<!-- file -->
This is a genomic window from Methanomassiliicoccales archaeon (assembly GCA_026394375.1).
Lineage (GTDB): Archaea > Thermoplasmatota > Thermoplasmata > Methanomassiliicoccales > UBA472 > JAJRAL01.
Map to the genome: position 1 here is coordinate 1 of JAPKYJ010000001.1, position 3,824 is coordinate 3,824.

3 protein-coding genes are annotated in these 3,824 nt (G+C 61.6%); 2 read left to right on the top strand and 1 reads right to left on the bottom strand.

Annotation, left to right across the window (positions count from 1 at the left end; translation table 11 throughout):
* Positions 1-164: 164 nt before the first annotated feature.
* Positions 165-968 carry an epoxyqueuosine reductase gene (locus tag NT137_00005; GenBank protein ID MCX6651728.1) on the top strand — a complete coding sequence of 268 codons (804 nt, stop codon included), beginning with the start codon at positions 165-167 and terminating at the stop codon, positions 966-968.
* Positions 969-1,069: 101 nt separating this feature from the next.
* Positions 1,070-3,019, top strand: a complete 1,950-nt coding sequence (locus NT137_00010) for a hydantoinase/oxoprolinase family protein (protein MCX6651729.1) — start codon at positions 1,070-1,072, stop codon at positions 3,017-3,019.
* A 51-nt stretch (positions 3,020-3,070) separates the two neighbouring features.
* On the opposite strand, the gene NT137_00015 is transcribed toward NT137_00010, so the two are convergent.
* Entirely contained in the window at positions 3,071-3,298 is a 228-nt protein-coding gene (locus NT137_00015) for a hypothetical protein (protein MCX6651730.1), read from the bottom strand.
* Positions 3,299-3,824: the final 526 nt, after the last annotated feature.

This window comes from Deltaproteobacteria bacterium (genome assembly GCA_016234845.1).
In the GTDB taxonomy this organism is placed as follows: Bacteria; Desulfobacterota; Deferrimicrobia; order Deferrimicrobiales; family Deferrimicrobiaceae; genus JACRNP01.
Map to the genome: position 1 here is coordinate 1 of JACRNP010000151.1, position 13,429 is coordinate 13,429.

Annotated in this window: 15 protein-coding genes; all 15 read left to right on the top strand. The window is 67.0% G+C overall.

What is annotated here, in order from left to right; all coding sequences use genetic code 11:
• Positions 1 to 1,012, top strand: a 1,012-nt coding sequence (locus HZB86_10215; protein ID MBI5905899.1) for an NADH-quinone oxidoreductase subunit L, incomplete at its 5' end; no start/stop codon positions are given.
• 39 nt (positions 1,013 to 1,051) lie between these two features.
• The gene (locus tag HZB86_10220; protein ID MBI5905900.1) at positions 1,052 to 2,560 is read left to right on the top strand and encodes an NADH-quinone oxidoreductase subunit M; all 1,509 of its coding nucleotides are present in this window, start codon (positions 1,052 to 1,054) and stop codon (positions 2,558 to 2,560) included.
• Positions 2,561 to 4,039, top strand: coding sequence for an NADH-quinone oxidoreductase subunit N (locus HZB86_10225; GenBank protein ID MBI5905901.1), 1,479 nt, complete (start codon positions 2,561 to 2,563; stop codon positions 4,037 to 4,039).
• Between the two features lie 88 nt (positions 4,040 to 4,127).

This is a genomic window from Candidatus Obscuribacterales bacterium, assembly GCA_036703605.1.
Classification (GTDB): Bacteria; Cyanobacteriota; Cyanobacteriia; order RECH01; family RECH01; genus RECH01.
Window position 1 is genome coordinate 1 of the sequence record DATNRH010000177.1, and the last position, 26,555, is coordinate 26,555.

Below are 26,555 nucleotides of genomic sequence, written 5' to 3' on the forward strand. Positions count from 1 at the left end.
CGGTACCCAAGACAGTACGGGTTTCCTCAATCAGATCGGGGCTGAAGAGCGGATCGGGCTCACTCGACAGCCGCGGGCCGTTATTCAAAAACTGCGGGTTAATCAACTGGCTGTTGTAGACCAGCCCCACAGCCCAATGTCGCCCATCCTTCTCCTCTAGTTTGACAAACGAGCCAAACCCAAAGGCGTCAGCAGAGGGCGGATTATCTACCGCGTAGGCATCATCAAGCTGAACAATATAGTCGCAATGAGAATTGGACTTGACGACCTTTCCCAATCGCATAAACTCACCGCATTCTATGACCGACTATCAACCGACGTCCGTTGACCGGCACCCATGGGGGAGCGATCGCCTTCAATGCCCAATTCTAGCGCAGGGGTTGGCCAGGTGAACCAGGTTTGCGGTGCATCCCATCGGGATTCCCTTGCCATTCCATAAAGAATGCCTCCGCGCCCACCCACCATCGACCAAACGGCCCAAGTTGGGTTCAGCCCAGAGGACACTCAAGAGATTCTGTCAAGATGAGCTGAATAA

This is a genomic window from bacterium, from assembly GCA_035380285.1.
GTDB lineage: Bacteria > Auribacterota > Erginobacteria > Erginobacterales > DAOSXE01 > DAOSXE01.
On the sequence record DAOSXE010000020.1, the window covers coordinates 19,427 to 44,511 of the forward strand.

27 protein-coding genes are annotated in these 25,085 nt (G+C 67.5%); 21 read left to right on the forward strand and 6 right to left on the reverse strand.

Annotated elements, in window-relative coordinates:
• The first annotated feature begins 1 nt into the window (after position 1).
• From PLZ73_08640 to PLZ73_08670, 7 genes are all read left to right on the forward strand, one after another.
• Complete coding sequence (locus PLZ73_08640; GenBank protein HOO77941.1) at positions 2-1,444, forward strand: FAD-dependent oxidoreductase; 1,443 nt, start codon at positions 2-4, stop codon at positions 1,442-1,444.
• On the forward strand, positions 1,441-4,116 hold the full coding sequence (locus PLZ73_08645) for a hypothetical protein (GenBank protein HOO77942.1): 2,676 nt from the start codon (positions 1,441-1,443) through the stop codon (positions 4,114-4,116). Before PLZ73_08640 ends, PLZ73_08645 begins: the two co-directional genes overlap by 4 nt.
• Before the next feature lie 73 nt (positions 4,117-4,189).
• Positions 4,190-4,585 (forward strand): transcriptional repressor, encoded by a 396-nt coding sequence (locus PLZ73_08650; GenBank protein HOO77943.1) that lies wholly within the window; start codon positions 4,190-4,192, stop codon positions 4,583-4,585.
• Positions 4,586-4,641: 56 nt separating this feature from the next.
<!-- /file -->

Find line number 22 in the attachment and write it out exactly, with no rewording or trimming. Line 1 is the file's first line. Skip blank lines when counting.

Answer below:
• Positions 2,561 to 4,039, top strand: coding sequence for an NADH-quinone oxidoreductase subunit N (locus HZB86_10225; GenBank protein ID MBI5905901.1), 1,479 nt, complete (start codon positions 2,561 to 2,563; stop codon positions 4,037 to 4,039).